Early humans linked to large-carnivore extinctions
Hominins could have triggered broad changes to the numbers and diversity of meat-eaters in Africa, researcher says.
by Jeff Tollefson (26 April 2012)
Animal lovers around the world know modern otters as cute, playful and unthreatening. But the mustelid’s giant cousins in ancient Africa may have engaged in a life-and-death competition with humanity’s ancestors — and come out on the losing end.
The demise of the gigantic ‘bear otter’ (Enhydriodon dikikae) was part of a broader decline in large-carnivore diversity in Africa, which accelerated around 2 million years ago — roughly the time that the first representatives of the genus Homo appeared on the scene. Lars Werdelin, a curator at the Swedish Museum of Natural History in Stockholm has been building a case that our forebears had something to do with the change. Although direct evidence of any causal connection is sorely lacking, Werdelin says, the transition in the carnivore fossil record coincides nicely with advances in tool-making and dietary shifts among early hominins.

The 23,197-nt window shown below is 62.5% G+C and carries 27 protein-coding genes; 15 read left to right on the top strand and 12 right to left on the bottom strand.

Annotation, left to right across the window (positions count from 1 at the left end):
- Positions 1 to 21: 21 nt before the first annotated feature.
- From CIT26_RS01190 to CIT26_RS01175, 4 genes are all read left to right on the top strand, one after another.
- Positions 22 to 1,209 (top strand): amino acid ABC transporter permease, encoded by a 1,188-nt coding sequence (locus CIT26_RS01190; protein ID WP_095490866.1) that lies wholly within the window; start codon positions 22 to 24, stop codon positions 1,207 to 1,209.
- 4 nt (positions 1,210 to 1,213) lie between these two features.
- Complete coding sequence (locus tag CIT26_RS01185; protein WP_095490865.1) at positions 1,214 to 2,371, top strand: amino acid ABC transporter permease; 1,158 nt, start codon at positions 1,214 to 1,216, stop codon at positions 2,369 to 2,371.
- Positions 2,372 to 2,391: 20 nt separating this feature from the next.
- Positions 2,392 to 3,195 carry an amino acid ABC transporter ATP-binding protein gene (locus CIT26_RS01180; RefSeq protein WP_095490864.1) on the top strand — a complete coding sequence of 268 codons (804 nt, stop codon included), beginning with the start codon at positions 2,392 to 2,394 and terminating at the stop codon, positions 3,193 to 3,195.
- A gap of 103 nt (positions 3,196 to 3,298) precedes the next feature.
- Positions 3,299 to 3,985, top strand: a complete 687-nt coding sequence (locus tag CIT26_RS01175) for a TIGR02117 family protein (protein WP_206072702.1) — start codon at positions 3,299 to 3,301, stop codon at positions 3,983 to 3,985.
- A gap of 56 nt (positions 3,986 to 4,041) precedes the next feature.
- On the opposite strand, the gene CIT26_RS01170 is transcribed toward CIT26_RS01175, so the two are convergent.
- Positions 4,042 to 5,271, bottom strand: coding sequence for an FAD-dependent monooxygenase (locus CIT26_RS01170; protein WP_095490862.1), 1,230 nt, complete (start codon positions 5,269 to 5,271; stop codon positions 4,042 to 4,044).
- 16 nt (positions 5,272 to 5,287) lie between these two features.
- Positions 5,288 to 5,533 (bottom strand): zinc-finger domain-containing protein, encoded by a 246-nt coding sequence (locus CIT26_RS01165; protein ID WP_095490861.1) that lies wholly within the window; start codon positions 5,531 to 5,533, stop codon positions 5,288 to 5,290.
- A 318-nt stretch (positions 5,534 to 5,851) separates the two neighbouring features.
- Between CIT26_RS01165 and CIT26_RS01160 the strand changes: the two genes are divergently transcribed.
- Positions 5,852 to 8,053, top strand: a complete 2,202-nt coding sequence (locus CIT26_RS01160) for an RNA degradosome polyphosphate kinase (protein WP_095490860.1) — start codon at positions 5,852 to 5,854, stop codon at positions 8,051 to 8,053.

“The way I see it, this is one of the first ways in which we manipulated our environment on a large scale,” says Werdelin, who presented his latest findings at a symposium on human evolution and climate change at Columbia University’s Lamont-Doherty Earth Observatory in Palisades, New York. Werdelin argues that hominins may have competed indirectly with some of these carnivores by occupying prime habitat, thus forcing the animals to change their behavior without ever coming into direct contact with them. In some cases, the hominins may have out-competed carnivores directly by forcing them to surrender fresh kills. Regardless, the emergence of early humans could have cascaded through the food chain — ultimately wiping out many of Africa’s larger meat-eaters…
(read more: Nature)
(images via NovaTaxa: TR - Victor Leshyk; B - Cal. Academy of Sci.)